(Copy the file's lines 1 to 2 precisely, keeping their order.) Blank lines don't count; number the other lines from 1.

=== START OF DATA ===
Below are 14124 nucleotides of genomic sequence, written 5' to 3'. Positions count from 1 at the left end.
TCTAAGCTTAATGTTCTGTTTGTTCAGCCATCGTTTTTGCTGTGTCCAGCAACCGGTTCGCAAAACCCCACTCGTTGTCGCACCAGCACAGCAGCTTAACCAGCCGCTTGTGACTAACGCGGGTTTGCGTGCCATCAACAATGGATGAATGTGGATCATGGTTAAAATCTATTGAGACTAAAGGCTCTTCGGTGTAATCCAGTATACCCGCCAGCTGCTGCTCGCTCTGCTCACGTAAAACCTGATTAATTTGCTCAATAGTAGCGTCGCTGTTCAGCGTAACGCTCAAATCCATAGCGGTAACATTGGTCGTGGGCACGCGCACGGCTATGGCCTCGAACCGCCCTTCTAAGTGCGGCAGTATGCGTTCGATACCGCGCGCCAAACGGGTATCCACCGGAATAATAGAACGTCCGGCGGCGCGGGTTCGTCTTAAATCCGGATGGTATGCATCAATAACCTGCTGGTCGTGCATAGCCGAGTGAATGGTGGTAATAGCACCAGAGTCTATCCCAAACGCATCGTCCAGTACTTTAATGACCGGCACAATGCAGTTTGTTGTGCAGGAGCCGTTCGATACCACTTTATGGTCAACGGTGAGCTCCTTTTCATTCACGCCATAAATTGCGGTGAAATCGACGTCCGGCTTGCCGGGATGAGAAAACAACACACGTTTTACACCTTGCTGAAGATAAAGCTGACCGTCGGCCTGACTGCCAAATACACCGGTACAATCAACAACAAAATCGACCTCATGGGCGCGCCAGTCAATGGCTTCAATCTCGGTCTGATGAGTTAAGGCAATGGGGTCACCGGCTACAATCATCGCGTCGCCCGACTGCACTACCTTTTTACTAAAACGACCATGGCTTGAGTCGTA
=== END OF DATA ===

Below are 14124 nucleotides of genomic sequence, written 5' to 3'. Positions count from 1 at the left end.
TCTAAGCTTAATGTTCTGTTTGTTCAGCCATCGTTTTTGCTGTGTCCAGCAACCGGTTCGCAAAACCCCACTCGTTGTCGCACCAGCACAGCAGCTTAACCAGCCGCTTGTGACTAACGCGGGTTTGCGTGCCATCAACAATGGATGAATGTGGATCATGGTTAAAATCTATTGAGACTAAAGGCTCTTCGGTGTAATCCAGTATACCCGCCAGCTGCTGCTCGCTCTGCTCACGTAAAACCTGATTAATTTGCTCAATAGTAGCGTCGCTGTTCAGCGTAACGCTCAAATCCATAGCGGTAACATTGGTCGTGGGCACGCGCACGGCTATGGCCTCGAACCGCCCTTCTAAGTGCGGCAGTATGCGTTCGATACCGCGCGCCAAACGGGTATCCACCGGAATAATAGAACGTCCGGCGGCGCGGGTTCGTCTTAAATCCGGATGGTATGCATCAATAACCTGCTGGTCGTGCATAGCCGAGTGAATGGTGGTAATAGCACCAGAGTCTATCCCAAACGCATCGTCCAGTACTTTAATGACCGGCACAATGCAGTTTGTTGTGCAGGAGCCGTTCGATACCACTTTATGGTCAACGGTGAGCTCCTTTTCATTCACGCCATAAATTGCGGTGAAATCGACGTCCGGCTTGCCGGGATGAGAAAACAACACACGTTTTACACCTTGCTGAAGATAAAGCTGACCGTCGGCCTGACTGCCAAATACACCGGTACAATCAACAACAAAATCGACCTCATGGGCGCGCCAGTCAATGGCTTCAATCTCGGTCTGATGAGTTAAGGCAATGGGGTCACCGGCTACAATCATCGCGTCGCCCGACTGCACTACCTTTTTACTAAAACGACCATGGCTTGAGTCGTA